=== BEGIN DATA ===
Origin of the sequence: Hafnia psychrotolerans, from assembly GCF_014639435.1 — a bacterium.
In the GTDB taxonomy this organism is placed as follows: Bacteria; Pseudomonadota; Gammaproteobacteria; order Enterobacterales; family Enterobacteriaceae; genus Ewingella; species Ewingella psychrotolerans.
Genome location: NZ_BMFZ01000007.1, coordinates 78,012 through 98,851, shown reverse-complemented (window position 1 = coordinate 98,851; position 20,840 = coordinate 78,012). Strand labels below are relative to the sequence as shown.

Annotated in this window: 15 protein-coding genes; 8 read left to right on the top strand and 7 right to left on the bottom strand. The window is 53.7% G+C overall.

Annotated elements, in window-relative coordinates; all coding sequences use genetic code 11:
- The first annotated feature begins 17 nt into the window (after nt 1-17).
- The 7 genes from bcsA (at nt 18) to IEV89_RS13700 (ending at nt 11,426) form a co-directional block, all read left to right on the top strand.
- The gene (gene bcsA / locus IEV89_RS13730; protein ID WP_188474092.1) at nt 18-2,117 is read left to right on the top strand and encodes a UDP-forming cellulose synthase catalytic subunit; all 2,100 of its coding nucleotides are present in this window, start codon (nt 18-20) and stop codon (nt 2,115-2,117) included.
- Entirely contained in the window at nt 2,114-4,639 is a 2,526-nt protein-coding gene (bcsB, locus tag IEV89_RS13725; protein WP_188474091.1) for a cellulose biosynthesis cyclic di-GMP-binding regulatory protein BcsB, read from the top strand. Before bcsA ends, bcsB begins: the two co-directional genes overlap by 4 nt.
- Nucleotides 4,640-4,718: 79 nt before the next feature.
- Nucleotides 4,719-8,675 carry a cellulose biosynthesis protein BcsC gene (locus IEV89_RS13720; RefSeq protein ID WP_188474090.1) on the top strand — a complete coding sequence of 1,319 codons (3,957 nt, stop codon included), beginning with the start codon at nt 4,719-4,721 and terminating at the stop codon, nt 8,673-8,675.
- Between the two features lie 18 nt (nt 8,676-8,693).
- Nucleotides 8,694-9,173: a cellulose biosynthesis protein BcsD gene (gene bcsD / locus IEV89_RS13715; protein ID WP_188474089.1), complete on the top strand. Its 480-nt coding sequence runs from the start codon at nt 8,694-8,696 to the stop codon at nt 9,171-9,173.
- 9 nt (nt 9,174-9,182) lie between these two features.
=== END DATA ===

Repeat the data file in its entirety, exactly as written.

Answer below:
Origin of the sequence: Hafnia psychrotolerans, from assembly GCF_014639435.1 — a bacterium.
In the GTDB taxonomy this organism is placed as follows: Bacteria; Pseudomonadota; Gammaproteobacteria; order Enterobacterales; family Enterobacteriaceae; genus Ewingella; species Ewingella psychrotolerans.
Genome location: NZ_BMFZ01000007.1, coordinates 78,012 through 98,851, shown reverse-complemented (window position 1 = coordinate 98,851; position 20,840 = coordinate 78,012). Strand labels below are relative to the sequence as shown.

Annotated in this window: 15 protein-coding genes; 8 read left to right on the top strand and 7 right to left on the bottom strand. The window is 53.7% G+C overall.

Annotated elements, in window-relative coordinates; all coding sequences use genetic code 11:
- The first annotated feature begins 17 nt into the window (after nt 1-17).
- The 7 genes from bcsA (at nt 18) to IEV89_RS13700 (ending at nt 11,426) form a co-directional block, all read left to right on the top strand.
- The gene (gene bcsA / locus IEV89_RS13730; protein ID WP_188474092.1) at nt 18-2,117 is read left to right on the top strand and encodes a UDP-forming cellulose synthase catalytic subunit; all 2,100 of its coding nucleotides are present in this window, start codon (nt 18-20) and stop codon (nt 2,115-2,117) included.
- Entirely contained in the window at nt 2,114-4,639 is a 2,526-nt protein-coding gene (bcsB, locus tag IEV89_RS13725; protein WP_188474091.1) for a cellulose biosynthesis cyclic di-GMP-binding regulatory protein BcsB, read from the top strand. Before bcsA ends, bcsB begins: the two co-directional genes overlap by 4 nt.
- Nucleotides 4,640-4,718: 79 nt before the next feature.
- Nucleotides 4,719-8,675 carry a cellulose biosynthesis protein BcsC gene (locus IEV89_RS13720; RefSeq protein ID WP_188474090.1) on the top strand — a complete coding sequence of 1,319 codons (3,957 nt, stop codon included), beginning with the start codon at nt 4,719-4,721 and terminating at the stop codon, nt 8,673-8,675.
- Between the two features lie 18 nt (nt 8,676-8,693).
- Nucleotides 8,694-9,173: a cellulose biosynthesis protein BcsD gene (gene bcsD / locus IEV89_RS13715; protein ID WP_188474089.1), complete on the top strand. Its 480-nt coding sequence runs from the start codon at nt 8,694-8,696 to the stop codon at nt 9,171-9,173.
- 9 nt (nt 9,174-9,182) lie between these two features.